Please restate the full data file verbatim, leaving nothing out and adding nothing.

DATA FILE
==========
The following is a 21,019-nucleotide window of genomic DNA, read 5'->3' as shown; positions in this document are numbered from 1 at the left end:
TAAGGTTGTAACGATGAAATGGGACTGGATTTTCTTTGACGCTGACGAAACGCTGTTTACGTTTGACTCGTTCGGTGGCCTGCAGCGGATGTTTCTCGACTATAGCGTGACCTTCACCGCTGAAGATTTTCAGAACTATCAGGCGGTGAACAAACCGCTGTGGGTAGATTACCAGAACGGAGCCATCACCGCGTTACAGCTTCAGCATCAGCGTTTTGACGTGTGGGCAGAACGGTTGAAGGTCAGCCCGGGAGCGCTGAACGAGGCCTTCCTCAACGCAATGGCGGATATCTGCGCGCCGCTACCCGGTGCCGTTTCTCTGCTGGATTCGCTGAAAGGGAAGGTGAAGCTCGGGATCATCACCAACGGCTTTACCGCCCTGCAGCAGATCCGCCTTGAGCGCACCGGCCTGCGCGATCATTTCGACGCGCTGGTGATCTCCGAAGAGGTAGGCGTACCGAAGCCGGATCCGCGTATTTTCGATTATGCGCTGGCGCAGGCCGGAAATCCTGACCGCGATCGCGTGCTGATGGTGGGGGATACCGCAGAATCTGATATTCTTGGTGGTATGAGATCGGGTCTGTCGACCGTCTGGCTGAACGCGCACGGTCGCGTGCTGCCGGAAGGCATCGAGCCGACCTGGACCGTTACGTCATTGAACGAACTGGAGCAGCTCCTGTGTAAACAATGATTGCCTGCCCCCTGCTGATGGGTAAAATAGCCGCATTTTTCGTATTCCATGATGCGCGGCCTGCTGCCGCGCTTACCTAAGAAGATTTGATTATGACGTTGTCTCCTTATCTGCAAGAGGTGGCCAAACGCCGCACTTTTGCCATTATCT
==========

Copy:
The following is a 21,019-nucleotide window of genomic DNA, read 5'->3' as shown; positions in this document are numbered from 1 at the left end:
TAAGGTTGTAACGATGAAATGGGACTGGATTTTCTTTGACGCTGACGAAACGCTGTTTACGTTTGACTCGTTCGGTGGCCTGCAGCGGATGTTTCTCGACTATAGCGTGACCTTCACCGCTGAAGATTTTCAGAACTATCAGGCGGTGAACAAACCGCTGTGGGTAGATTACCAGAACGGAGCCATCACCGCGTTACAGCTTCAGCATCAGCGTTTTGACGTGTGGGCAGAACGGTTGAAGGTCAGCCCGGGAGCGCTGAACGAGGCCTTCCTCAACGCAATGGCGGATATCTGCGCGCCGCTACCCGGTGCCGTTTCTCTGCTGGATTCGCTGAAAGGGAAGGTGAAGCTCGGGATCATCACCAACGGCTTTACCGCCCTGCAGCAGATCCGCCTTGAGCGCACCGGCCTGCGCGATCATTTCGACGCGCTGGTGATCTCCGAAGAGGTAGGCGTACCGAAGCCGGATCCGCGTATTTTCGATTATGCGCTGGCGCAGGCCGGAAATCCTGACCGCGATCGCGTGCTGATGGTGGGGGATACCGCAGAATCTGATATTCTTGGTGGTATGAGATCGGGTCTGTCGACCGTCTGGCTGAACGCGCACGGTCGCGTGCTGCCGGAAGGCATCGAGCCGACCTGGACCGTTACGTCATTGAACGAACTGGAGCAGCTCCTGTGTAAACAATGATTGCCTGCCCCCTGCTGATGGGTAAAATAGCCGCATTTTTCGTATTCCATGATGCGCGGCCTGCTGCCGCGCTTACCTAAGAAGATTTGATTATGACGTTGTCTCCTTATCTGCAAGAGGTGGCCAAACGCCGCACTTTTGCCATTATCT